Jianzhi Sengcan

From New World Encyclopedia
Jianzhi Sengcan
Born: Unknown
Place of birth: China
Died: 606
Nationality: Chinese
School(s): Ch'an
Title(s): Third Chinese Patriarch

Predecessor(s): Dazu Huike
Successor(s): Dayi Daoxin

Jianzhi Sengcan (僧璨) (died 606) (Wade-Giles, Chien-chih Seng-ts'an; Japanese, Kanchi Sosan) is known as the Third Chinese Patriarch of Chán (Zen) after Bodhidharma and thirtieth Patriarch after Siddhārtha Gautama Buddha. He is considered the Dharma successor of the second Chinese Patriarch, Dazu Huike (神光慧可) (Wade-Giles, Ta-tsu Hui-k’o, Japanese, Taiso Eka). After a legendary encounter with his teacher, Huike, he secluded himself for many years in the mountains to avoid the persecution of Buddhism underway at that time, until he met his successor, Daoxin, and transmitted the Dharma to him. He died sitting under a tree before a Dharma assembly in 606, and was later given the honorary title Jianzhi (Chien-chih, “Mirrorlike Wisdom”) by Xuan Zong Emperor of Tang (September 8, 685[1]-May 3, 762).

Sengcan is best known as the putative author of the Chán poem, Xinxin Ming (信心銘,Hsin Hsin Ming, Verses on Faith-Mind), much beloved by Chan (Zen) practitioners for over a thousand years. The poem reveals the influence of Taoism on Chan Buddhism, and deals with the principles of non-duality and the metaphysical notion of emptiness (śūnyatā) which can be traced back to Nagarjuna (c.150-250 C.E.) (Chinese: 龍樹).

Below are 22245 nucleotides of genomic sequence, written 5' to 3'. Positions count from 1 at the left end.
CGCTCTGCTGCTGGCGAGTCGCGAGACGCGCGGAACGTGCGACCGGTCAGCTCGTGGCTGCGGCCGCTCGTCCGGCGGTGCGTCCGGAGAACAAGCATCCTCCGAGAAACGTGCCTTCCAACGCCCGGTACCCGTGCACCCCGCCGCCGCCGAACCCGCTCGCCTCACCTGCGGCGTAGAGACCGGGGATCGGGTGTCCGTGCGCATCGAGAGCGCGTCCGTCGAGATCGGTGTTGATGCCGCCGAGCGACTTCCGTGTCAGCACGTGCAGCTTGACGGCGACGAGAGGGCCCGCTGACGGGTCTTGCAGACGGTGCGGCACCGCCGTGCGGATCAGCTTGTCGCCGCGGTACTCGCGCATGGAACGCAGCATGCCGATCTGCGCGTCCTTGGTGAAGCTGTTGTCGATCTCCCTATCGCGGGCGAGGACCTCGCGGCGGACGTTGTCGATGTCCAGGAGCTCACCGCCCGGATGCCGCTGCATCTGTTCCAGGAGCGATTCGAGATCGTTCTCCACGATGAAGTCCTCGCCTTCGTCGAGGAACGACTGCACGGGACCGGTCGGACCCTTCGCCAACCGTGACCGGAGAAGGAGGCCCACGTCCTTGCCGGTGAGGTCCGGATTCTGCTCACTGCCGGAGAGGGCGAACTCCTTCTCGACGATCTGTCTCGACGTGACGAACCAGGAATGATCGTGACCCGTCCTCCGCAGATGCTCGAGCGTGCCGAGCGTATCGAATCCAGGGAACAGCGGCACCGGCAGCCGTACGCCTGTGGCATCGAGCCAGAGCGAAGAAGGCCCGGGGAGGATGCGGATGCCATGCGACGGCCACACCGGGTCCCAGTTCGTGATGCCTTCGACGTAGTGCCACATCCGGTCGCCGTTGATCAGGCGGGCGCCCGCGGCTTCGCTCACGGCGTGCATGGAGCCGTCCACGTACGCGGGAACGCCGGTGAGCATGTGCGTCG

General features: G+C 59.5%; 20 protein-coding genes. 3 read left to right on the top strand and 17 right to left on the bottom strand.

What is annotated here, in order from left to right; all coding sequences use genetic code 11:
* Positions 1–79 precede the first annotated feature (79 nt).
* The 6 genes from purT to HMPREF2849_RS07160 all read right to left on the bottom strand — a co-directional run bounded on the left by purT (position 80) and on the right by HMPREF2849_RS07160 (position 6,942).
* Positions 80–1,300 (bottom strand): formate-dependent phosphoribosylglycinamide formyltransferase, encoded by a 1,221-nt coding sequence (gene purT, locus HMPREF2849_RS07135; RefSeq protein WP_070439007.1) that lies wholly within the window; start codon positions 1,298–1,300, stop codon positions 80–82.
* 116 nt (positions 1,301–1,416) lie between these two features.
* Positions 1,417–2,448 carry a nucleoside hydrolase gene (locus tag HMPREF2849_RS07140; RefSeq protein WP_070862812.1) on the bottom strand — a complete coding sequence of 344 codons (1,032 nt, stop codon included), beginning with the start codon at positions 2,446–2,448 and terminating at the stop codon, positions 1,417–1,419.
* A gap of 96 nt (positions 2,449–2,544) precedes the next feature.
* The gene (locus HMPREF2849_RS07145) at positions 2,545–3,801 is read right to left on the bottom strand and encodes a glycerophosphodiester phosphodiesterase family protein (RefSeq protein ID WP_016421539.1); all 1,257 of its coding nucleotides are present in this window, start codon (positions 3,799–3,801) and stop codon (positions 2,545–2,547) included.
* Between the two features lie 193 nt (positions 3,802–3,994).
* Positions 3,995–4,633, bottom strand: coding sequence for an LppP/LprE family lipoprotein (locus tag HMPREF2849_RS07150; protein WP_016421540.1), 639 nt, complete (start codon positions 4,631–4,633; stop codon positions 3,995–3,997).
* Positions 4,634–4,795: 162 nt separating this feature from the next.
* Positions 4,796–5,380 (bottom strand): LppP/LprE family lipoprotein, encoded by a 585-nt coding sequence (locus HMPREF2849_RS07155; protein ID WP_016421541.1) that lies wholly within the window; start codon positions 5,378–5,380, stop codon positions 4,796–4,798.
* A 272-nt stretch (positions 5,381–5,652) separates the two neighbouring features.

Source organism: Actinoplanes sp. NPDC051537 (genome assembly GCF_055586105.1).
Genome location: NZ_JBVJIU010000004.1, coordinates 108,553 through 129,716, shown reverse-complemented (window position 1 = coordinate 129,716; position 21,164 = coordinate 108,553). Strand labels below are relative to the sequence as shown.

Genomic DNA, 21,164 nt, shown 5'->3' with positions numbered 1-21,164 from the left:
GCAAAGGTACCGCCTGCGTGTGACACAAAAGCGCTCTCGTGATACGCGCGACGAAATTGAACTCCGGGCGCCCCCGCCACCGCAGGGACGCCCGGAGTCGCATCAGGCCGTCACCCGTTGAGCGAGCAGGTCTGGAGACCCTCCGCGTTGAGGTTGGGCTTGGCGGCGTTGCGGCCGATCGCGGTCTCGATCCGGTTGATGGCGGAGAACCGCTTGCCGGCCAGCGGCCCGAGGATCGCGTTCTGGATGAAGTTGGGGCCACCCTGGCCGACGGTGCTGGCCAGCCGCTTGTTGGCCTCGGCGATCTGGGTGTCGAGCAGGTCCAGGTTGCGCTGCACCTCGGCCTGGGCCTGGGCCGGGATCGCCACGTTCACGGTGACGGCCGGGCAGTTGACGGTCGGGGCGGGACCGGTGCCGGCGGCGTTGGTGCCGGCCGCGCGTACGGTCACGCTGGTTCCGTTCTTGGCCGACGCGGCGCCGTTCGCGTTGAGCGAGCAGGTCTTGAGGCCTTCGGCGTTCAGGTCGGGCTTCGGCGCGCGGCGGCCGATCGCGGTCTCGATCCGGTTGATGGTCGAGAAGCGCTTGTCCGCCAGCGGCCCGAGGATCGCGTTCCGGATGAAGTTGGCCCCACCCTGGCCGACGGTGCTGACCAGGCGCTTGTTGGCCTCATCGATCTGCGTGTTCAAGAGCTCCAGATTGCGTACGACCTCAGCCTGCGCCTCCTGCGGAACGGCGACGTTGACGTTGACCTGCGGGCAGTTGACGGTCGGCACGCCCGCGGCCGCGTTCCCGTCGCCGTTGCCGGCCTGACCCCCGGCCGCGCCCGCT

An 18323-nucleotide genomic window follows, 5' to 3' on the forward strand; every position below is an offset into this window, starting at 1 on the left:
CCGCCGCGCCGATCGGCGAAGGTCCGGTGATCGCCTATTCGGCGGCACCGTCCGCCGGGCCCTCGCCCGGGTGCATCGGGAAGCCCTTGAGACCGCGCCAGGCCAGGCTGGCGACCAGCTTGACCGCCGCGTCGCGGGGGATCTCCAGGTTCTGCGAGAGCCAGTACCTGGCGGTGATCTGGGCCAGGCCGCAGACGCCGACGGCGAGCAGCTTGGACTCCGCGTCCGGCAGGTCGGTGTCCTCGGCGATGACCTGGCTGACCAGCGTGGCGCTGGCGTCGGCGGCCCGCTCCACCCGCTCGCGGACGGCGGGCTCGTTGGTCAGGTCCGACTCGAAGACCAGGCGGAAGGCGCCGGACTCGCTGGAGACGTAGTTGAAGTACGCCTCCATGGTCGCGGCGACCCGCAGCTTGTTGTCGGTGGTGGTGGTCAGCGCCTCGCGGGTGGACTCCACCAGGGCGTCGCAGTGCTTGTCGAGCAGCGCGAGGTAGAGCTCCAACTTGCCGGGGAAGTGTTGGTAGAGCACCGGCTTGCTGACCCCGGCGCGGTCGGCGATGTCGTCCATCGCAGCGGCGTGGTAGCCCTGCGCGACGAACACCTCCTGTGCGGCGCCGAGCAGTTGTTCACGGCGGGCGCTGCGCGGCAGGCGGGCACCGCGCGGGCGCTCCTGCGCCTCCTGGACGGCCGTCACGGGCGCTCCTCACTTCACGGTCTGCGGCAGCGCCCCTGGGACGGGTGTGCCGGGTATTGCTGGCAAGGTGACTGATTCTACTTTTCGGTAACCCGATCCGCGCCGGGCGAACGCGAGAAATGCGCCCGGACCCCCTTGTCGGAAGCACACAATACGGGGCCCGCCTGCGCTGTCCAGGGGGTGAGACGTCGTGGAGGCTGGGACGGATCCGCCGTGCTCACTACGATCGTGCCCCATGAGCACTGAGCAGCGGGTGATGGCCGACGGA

Historical sources

The historical record of Sengcan is extremely limited. Of all the Chán patriarchs, Sengcan is the most ambiguous and the least known. Most of what is known about his life comes from the Wudeng Huiyuan (Compendium of Five Lamps), compiled in the early thirteenth century by the monk Puji at Lingyin Temple in Hangzhou. The first of the five records in the compendium is a text commonly referred to as the Transmission of the Lamp[2] and it is from this text that most of the information about Sengcan is garnered. Most modern scholars have some doubts about the historical accuracy of the Lamp records.[3][4] The earliest recorded reference to Sengcan is in Further Biographies of Eminent Monks (645) (Japanese, Zoku kosoden; Pin-yin, Hsu kao-seng chuan) by Tao-hsuan (?-667) where Sengcan’s name is listed immediately after Huike’s name, as one of seven disciples of Huike in a biographical entry about the Lankavatara sutra master, Fa-ch’ung (587-665). No further information is given.[5]

It was not until the Records of the Transmission of the Dharma-treasure (Sh’uan fa-pao chi), compiled about 710 and drawing on the stories in the Further Biographies of Eminent Monks, that a teaching “lineage” for Chan Buddhism was created. Some have speculated that it was merely the fact that Sengcan’s name immediately followed Huike’s name in the latter work that led to him being named as the Third Patriarch of Chan.[6] The biography that follows is garnered largely from traditional biographies of Sengcan, mainly the Transmission of the Lamp (Denkoroku), by Keizan Jokin Zenji, a koan collection of 53 enlightenment stories based on the traditional legendary accounts of the Zen transmission between successive masters and disciples in the Soto Zen Buddhist lineage from Shakyamuni Buddha to Japanese Zen Master Ejo, who first brought the Soto Zen teaching from China to Japan.